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Editorial: Gov’t should address local community’s concerns about Mageshima base plan

Concerns are growing that a plan to build a Self-Defense Forces (SDF) base on Mageshima island in Nishinoomote City, Kagoshima Prefecture, for U.S. military aircraft to conduct training may cause noise pollution and environmental destruction.


The government must address these concerns with sincerity and fulfill their duty to provide adequate information based on proper procedures. The first test for the government will be the environmental assessment now underway.


The plan calls for the construction of two runways and a vessel moorage on uninhabited Mageshima, which is located 12 km west of [inhabited] Tanegashima island. SDF aircraft will be relocated to Mageshima as will the onshore takeoff and landing practice of U.S. military carrier-based aircraft currently being conducted on Ioto island.


At the end of July, Kagoshima Gov. Shiota Koichi submitted requests covering 52 categories, including the environment, ecosystem, and landscape, based on the opinions of Nishinoomote City and its residents in relation to a scoping document in which the Ministry of Defense (MOD) outlined the survey method and procedures to be used in the environmental assessment. The requests call on the MOD to include the results of noise surveys assuming flights over Tanegashima island, where 28,000 people live, the layout and scale of port facilities, and environment protection measures in the environmental impact statement the MOD will compile next.


The problem is that the MOD has not revealed the details of the SDF aircraft training and facilities, saying, “We will make decisions based on future discussions.” Noise is directly linked to being able to enjoy a peaceful daily life, and water quality, living beings, and the fisheries industry will be significantly affected depending on whether land reclamation is required and what form the construction takes. It is only natural that the local community has doubts.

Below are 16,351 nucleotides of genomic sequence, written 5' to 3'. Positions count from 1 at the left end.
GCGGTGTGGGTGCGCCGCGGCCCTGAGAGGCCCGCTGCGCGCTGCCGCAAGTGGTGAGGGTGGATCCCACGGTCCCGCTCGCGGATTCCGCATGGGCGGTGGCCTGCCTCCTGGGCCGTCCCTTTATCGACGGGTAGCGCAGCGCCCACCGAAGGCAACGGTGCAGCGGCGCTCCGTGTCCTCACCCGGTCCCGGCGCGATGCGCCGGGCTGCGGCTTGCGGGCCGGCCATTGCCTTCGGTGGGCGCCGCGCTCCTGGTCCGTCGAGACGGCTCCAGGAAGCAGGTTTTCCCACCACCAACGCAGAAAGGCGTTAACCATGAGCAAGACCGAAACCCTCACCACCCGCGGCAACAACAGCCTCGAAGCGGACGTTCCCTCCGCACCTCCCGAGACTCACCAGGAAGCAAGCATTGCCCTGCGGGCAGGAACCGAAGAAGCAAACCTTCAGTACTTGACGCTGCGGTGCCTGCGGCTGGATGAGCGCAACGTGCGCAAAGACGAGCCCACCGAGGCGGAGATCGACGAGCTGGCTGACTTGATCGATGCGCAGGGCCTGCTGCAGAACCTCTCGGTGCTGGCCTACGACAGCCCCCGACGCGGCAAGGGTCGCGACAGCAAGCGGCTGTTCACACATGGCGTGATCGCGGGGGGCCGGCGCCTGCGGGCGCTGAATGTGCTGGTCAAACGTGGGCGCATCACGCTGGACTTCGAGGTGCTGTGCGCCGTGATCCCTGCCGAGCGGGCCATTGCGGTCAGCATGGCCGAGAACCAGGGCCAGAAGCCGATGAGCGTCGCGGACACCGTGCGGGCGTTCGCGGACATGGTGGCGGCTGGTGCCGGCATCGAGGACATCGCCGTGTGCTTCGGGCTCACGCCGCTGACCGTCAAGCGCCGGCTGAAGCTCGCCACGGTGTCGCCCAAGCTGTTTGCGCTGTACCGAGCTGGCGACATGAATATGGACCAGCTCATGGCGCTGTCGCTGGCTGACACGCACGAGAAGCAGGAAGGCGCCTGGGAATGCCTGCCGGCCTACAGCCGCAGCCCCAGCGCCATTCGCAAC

Also, the MOD says the U.S. military aircraft training will be conducted “for a period of about ten days about once or twice a year” and shows a route that does not fly over Tanegashima.


But U.S. military aircraft already have repeatedly ignored defined routes and altitudes in Okinawa and on Japan’s mainland. Furthermore, the government does not respond effectively, instead choosing to make a token protest or keep quiet in the face of rule violations by the U.S. military.


A new base has been constructed against the will of the people in the Henoko district of Okinawa. Here, the MOD also did not comply with a condition set by the Okinawa Prefectural Government to “avoid times when water temperatures are high” when transplanting coral reefs inhabiting waters within the planned land reclamation site. This clearly indicates the MOD only cares about promoting their projects and puts environmental considerations on the back burner.


With distrust snowballing, Defense Minister Kishi Nobuo said at a press conference, “It is important to gain the understanding and cooperation of the local community.” The government needs to seriously consider what it should do to achieve this.


There are many opinions about the Mageshima plan, and the local community is divided over the plan. All that is certain is that a sloppy environmental assessment will prevent residents and the local government from making a proper judgment and will ensure the conflict continues into the future. The government should remember that a base cannot be operated in a stable fashion without the understanding and cooperation of the local community.

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